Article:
|The spirituality of
the Twelve Steps is another important part of my wisdom lineage. Although I
have never formally belonged to a Twelve Step group, I have learned much from
people who are in recovery. I truly believe that the Twelve Step program
(also known as Alcoholics Anonymous or A.A.) will go down in history as
America's greatest and unique contribution to the history of spirituality. It
represents what is good about American pragmatism. There's something in the
American psyche that becomes mistrustful and impatient with anything that's
too abstract, theoretical, or distant. Americans want a spirituality that is
relevant, that changes people, and that really makes a difference in this
world. For many, the Twelve Steps do just that. They make the Gospel
believable, practical, and even programmatic for many people. 
My first eight years in Albuquerque, beginning in the late 1980s, I lived downtown, next door to a little church where Twelve Step meetings were held. As the members gathered right outside my back door almost every other evening, we became friends. They invited me to join them in their closed meetings.  I felt very privileged. It was like being welcomed into a sacred sanctuary of people who weren't afraid to openly admit they were "sinners."  I'd go home afterward thinking this felt more like church than the liturgy on Sunday morning. It was as if each person was a priest, and they were all healing one another. The God-talk was honest and experience-based, not "belief"-based. There was no hesitancy for each person to describe their history of failure and recovery--or death and resurrection, if you prefer Christian vocabulary.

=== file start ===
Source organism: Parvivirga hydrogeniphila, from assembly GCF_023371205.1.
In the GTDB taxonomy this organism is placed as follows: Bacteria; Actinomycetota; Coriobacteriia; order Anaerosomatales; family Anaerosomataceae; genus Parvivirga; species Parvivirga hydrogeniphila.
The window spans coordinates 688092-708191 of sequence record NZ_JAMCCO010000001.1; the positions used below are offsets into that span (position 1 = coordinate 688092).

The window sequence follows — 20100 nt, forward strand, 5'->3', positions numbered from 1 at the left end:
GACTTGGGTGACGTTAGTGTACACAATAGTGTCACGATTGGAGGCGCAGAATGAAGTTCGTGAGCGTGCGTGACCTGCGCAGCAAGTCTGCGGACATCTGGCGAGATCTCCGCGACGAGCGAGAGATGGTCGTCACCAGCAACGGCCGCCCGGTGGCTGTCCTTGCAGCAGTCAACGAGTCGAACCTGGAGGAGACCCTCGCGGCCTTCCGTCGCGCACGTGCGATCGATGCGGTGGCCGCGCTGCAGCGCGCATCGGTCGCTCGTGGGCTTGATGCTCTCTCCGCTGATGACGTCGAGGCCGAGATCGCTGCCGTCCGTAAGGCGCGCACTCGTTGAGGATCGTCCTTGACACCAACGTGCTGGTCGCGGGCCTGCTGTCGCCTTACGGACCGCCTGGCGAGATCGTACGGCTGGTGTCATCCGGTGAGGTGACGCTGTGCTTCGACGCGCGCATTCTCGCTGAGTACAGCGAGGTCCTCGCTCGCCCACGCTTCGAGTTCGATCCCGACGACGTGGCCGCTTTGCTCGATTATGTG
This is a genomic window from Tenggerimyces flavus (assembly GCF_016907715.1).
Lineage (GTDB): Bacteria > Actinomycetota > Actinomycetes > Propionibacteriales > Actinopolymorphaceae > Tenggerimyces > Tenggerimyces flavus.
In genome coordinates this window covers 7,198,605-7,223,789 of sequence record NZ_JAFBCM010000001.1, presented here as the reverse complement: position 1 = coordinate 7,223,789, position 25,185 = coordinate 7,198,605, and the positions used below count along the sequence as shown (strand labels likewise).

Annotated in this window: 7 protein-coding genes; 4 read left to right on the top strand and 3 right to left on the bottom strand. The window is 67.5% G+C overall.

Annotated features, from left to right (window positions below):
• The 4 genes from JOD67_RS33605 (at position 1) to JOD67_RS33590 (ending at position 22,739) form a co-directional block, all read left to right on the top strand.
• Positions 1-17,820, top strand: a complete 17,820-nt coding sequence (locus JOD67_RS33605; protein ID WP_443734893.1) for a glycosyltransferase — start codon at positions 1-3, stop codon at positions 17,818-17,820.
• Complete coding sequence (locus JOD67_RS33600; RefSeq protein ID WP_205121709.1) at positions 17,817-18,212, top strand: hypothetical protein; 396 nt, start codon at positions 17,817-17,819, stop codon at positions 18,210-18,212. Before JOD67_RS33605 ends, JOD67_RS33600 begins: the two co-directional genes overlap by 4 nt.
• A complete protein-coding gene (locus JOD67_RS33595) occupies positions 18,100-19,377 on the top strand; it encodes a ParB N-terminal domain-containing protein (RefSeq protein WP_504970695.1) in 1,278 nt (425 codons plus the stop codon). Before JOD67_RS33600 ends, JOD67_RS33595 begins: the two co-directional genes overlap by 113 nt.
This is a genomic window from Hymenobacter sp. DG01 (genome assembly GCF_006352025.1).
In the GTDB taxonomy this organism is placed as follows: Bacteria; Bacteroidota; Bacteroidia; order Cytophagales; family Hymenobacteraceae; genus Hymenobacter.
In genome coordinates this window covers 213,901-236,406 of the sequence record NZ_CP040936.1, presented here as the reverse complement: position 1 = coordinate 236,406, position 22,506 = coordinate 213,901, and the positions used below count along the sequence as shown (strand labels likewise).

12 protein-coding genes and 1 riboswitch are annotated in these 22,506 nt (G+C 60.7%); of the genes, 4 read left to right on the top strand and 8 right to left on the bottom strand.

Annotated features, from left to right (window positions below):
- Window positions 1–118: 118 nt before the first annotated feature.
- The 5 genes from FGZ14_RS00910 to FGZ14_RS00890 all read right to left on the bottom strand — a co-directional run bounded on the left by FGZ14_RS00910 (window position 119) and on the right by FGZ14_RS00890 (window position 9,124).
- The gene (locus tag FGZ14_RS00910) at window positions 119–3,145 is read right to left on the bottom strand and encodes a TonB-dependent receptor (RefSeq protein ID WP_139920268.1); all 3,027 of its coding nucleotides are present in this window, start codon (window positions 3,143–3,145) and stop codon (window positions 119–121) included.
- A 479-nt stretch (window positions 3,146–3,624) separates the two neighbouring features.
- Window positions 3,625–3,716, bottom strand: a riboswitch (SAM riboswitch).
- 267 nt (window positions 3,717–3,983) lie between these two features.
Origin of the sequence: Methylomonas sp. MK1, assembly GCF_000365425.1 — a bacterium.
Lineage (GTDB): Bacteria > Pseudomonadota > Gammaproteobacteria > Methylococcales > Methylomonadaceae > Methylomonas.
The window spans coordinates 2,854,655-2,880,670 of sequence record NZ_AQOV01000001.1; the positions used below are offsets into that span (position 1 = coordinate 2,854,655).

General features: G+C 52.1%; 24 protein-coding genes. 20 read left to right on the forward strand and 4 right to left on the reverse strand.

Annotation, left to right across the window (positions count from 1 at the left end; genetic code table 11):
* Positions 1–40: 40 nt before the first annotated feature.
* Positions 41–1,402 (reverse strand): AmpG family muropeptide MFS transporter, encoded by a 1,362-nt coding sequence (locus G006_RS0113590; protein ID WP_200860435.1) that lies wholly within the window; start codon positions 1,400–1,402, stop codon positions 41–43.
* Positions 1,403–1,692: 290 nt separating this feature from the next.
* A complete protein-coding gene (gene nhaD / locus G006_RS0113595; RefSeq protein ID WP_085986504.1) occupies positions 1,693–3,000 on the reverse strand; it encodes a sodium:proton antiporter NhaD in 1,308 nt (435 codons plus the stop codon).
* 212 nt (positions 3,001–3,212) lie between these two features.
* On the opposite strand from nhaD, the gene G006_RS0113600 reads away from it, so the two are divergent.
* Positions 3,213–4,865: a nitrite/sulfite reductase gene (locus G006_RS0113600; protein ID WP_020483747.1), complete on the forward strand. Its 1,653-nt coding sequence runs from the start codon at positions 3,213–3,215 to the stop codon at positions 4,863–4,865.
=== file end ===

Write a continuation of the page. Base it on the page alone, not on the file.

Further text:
Opening with "Hi, I'm Joe, and I'm an alcoholic" is a humble and honest admission of deep need, which is what the Catholic penitential rite, "Lord have mercy, Christ have mercy, Lord have mercy," is supposed to be. Jesus taught us that God's love is not dependent on our "worthiness." He healed and ate with sinners and outcasts when he was on earth. He told parables, like those about the Pharisee and the tax collector (Luke 18: 9-14) and the prodigal son (Luke 15:11-32), where the one who did it wrong ended up being right and the one who seemingly did it right ended up being wrong. The entrance requirement for an A.A. meeting is not worthiness, but unworthiness, not capacity, but deep need--just as it should be.
Worthiness is not the issue; the issue is trust and surrender. As Thérèse of Lisieux said, "Jesus does not demand great actions from us but simply surrender and gratitude." Let's resolve this once and for all: You're not worthy! None of us are. Don't even go down that worthiness road. It's a game of denial and pretend. We're all saved by grace. We're all being loved in spite of ourselves. A.A. had the courage to recognize that you don't come to God by doing it right; you come to God by doing it wrong, and then falling into an infinite mercy.  The Twelve Steps wisely call such mercy "Your Higher Power."
I also want to add what only the Gospel is fully prepared to proclaim: You're absolutely worthy of love! Yet this has nothing to do with any earned worthiness on your part. God does not love you because you are good. God loves you because God is good!
And thus, A.A. and the Gospel fit together like hand in glove.
 Adapted from Richard Rohr's Lineage, https://cac.org/rohr-inst/ls-program-details/ls-lineage.
 Adapted from Richard Rohr, The Authority of Those Who Have Suffered (Center for Action and Contemplation: 2005), MP3 download.
 Adapted from Richard Rohr, How Do We Breathe Under Water?: The Gospel and 12-Step Spirituality (Center for Action and Contemplation: 2005), CD, DVD, MP3 download.
 Adapted from Richard Rohr, Eucharist as Touchstone (Center for Action and Contemplation: 2000), CD, MP3 download.